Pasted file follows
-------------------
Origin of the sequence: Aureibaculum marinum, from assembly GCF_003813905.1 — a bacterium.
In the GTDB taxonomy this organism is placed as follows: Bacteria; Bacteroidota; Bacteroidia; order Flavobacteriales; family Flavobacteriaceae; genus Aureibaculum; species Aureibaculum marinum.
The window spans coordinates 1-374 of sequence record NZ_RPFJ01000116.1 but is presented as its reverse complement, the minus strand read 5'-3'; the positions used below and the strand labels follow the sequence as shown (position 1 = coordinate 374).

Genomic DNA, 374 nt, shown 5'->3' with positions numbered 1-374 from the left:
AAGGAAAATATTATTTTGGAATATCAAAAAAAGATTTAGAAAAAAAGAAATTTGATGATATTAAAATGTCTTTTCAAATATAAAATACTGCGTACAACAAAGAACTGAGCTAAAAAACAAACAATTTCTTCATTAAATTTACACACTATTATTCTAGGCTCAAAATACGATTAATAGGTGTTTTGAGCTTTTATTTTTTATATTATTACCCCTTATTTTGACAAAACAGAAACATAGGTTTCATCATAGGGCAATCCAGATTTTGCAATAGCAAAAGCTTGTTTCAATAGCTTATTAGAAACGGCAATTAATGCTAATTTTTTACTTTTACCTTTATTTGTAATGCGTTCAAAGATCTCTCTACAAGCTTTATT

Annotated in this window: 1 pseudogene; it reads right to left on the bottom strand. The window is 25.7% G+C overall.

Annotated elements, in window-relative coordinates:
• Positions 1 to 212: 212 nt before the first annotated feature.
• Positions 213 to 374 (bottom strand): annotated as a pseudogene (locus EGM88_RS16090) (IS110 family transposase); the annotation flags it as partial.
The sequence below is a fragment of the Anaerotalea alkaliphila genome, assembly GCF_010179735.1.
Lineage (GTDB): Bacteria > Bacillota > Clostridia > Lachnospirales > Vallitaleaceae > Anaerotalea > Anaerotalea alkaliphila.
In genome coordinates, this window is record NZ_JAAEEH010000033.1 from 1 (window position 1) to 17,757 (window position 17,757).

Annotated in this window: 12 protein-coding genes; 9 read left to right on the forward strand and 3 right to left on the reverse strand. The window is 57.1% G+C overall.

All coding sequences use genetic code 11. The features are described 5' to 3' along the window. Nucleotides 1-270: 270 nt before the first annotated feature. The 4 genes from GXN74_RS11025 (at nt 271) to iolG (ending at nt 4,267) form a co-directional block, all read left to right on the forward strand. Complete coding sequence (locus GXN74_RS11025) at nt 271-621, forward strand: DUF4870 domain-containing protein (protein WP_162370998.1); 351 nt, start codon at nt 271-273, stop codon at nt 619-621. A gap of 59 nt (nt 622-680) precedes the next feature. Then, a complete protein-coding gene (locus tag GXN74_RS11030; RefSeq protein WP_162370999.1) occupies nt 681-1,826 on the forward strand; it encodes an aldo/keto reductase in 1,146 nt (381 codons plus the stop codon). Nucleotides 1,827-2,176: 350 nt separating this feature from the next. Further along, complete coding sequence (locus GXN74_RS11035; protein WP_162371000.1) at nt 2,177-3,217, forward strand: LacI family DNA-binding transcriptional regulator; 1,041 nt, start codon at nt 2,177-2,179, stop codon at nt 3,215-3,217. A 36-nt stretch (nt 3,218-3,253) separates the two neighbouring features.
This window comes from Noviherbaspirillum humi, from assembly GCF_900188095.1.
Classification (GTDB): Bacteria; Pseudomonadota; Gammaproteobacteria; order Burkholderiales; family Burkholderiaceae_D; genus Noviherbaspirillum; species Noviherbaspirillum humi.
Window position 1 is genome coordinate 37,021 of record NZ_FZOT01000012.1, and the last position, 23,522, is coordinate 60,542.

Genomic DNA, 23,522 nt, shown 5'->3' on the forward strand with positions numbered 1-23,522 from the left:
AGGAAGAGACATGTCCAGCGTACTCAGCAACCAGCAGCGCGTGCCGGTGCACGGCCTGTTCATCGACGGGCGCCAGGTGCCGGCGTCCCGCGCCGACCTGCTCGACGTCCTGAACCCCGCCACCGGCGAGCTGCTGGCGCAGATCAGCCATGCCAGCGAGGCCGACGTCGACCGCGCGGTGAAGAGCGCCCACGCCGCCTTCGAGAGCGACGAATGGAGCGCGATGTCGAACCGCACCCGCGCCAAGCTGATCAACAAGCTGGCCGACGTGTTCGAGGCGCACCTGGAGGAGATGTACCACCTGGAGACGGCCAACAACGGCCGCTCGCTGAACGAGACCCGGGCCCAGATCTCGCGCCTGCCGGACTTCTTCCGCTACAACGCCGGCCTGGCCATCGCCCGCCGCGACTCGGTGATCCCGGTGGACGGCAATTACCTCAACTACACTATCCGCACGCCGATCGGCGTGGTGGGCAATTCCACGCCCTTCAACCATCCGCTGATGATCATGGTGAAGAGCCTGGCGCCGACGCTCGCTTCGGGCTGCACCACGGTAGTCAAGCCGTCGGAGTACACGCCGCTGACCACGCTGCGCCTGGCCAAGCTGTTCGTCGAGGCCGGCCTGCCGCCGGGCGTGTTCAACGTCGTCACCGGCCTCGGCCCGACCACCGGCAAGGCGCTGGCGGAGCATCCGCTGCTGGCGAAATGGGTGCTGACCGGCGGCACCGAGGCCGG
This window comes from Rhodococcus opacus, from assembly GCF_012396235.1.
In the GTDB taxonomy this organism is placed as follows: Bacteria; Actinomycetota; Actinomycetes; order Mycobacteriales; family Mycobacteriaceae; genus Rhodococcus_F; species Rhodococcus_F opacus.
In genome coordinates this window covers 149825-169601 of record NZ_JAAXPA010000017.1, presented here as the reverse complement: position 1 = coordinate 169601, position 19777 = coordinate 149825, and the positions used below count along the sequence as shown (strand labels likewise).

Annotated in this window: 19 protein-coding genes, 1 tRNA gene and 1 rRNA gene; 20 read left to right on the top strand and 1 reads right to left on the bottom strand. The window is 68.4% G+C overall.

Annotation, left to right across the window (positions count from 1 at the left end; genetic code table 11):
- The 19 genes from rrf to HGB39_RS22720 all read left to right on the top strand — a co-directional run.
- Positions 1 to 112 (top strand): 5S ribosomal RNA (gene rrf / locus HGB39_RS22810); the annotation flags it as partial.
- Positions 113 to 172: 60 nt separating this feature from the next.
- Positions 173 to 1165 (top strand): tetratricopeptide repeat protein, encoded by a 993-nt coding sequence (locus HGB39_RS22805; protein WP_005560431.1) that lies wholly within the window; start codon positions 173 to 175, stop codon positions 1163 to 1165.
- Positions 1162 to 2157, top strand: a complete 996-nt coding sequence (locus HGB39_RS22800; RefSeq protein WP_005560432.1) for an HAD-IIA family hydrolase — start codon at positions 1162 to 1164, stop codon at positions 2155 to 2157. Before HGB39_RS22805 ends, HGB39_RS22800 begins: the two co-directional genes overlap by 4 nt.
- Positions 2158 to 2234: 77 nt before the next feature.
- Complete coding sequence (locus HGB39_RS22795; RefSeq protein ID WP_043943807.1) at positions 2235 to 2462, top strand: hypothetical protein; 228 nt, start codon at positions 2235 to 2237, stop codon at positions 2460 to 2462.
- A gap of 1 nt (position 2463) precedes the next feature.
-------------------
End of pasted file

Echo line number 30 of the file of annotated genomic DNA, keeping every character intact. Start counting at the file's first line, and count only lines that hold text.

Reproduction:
- Positions 2158 to 2234: 77 nt before the next feature.